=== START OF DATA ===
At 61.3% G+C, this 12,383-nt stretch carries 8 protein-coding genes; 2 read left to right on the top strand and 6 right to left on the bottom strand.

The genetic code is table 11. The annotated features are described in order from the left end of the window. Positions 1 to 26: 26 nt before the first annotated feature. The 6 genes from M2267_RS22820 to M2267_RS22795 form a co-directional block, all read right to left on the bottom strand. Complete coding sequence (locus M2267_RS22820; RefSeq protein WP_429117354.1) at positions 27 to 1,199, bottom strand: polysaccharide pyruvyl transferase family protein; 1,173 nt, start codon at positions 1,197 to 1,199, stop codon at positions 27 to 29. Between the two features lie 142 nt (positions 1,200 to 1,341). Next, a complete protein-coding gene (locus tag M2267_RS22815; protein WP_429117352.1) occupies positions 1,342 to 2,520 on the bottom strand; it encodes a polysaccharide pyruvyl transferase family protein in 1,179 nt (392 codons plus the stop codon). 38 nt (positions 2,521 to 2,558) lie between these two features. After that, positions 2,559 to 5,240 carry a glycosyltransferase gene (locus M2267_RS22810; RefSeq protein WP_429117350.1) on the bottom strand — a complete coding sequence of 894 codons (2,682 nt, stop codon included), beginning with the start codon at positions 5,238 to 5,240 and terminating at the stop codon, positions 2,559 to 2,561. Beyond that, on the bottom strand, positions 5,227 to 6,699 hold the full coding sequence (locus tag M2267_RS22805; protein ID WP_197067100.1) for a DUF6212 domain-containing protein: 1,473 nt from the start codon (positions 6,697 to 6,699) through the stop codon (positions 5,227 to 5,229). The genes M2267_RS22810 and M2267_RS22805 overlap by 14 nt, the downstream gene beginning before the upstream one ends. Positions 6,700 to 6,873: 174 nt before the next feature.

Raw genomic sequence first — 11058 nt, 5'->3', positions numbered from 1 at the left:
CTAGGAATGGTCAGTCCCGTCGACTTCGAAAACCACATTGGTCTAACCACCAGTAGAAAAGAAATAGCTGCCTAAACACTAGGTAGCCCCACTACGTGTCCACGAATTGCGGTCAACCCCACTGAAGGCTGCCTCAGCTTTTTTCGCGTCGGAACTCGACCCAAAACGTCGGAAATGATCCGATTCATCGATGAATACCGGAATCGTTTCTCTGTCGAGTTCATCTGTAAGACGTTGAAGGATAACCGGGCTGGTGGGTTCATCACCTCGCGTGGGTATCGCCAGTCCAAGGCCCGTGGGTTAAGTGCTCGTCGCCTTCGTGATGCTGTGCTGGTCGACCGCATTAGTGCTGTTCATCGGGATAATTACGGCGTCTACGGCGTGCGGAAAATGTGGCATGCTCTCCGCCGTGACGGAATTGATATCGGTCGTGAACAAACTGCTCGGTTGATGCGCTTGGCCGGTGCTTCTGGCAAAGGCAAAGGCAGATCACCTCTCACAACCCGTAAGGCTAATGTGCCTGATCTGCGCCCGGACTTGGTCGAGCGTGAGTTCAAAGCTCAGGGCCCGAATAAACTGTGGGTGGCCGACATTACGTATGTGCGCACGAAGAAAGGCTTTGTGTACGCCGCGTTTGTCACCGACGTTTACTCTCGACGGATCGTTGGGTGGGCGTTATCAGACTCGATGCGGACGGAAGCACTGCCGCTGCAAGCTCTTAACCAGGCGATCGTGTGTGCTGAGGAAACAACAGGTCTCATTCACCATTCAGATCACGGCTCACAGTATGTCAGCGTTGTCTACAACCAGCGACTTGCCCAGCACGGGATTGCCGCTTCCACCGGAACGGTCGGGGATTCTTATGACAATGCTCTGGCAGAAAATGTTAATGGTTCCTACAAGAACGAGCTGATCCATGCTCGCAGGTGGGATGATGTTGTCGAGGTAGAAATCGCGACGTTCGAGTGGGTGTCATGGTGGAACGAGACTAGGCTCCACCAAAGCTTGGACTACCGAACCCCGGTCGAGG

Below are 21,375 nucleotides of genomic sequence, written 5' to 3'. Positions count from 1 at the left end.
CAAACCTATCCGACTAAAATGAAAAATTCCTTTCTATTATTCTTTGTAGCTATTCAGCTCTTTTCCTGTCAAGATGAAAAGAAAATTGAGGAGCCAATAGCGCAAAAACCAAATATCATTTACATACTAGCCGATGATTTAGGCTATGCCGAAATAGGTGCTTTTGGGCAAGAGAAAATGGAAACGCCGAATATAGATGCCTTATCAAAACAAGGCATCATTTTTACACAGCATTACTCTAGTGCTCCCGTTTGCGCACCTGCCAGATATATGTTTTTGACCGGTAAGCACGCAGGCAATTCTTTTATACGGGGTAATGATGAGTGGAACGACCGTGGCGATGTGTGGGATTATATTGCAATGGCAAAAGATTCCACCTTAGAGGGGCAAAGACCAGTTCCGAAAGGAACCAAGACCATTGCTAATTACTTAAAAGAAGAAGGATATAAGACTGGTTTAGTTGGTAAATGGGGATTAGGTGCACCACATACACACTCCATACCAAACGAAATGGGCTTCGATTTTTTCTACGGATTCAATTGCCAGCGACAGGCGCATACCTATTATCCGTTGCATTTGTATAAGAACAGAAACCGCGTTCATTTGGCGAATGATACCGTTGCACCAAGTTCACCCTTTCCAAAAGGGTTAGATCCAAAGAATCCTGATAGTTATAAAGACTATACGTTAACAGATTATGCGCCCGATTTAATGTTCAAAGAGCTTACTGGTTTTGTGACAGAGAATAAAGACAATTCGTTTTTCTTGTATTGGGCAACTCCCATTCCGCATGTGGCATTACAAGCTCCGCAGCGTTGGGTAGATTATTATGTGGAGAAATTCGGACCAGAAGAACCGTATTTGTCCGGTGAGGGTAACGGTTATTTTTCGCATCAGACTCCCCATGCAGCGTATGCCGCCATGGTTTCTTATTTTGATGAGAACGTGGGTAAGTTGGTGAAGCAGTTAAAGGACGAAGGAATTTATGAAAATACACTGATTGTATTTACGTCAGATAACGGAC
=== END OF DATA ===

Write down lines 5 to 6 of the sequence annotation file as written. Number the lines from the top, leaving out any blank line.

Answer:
Below are 21,375 nucleotides of genomic sequence, written 5' to 3'. Positions count from 1 at the left end.
CAAACCTATCCGACTAAAATGAAAAATTCCTTTCTATTATTCTTTGTAGCTATTCAGCTCTTTTCCTGTCAAGATGAAAAGAAAATTGAGGAGCCAATAGCGCAAAAACCAAATATCATTTACATACTAGCCGATGATTTAGGCTATGCCGAAATAGGTGCTTTTGGGCAAGAGAAAATGGAAACGCCGAATATAGATGCCTTATCAAAACAAGGCATCATTTTTACACAGCATTACTCTAGTGCTCCCGTTTGCGCACCTGCCAGATATATGTTTTTGACCGGTAAGCACGCAGGCAATTCTTTTATACGGGGTAATGATGAGTGGAACGACCGTGGCGATGTGTGGGATTATATTGCAATGGCAAAAGATTCCACCTTAGAGGGGCAAAGACCAGTTCCGAAAGGAACCAAGACCATTGCTAATTACTTAAAAGAAGAAGGATATAAGACTGGTTTAGTTGGTAAATGGGGATTAGGTGCACCACATACACACTCCATACCAAACGAAATGGGCTTCGATTTTTTCTACGGATTCAATTGCCAGCGACAGGCGCATACCTATTATCCGTTGCATTTGTATAAGAACAGAAACCGCGTTCATTTGGCGAATGATACCGTTGCACCAAGTTCACCCTTTCCAAAAGGGTTAGATCCAAAGAATCCTGATAGTTATAAAGACTATACGTTAACAGATTATGCGCCCGATTTAATGTTCAAAGAGCTTACTGGTTTTGTGACAGAGAATAAAGACAATTCGTTTTTCTTGTATTGGGCAACTCCCATTCCGCATGTGGCATTACAAGCTCCGCAGCGTTGGGTAGATTATTATGTGGAGAAATTCGGACCAGAAGAACCGTATTTGTCCGGTGAGGGTAACGGTTATTTTTCGCATCAGACTCCCCATGCAGCGTATGCCGCCATGGTTTCTTATTTTGATGAGAACGTGGGTAAGTTGGTGAAGCAGTTAAAGGACGAAGGAATTTATGAAAATACACTGATTGTATTTACGTCAGATAACGGAC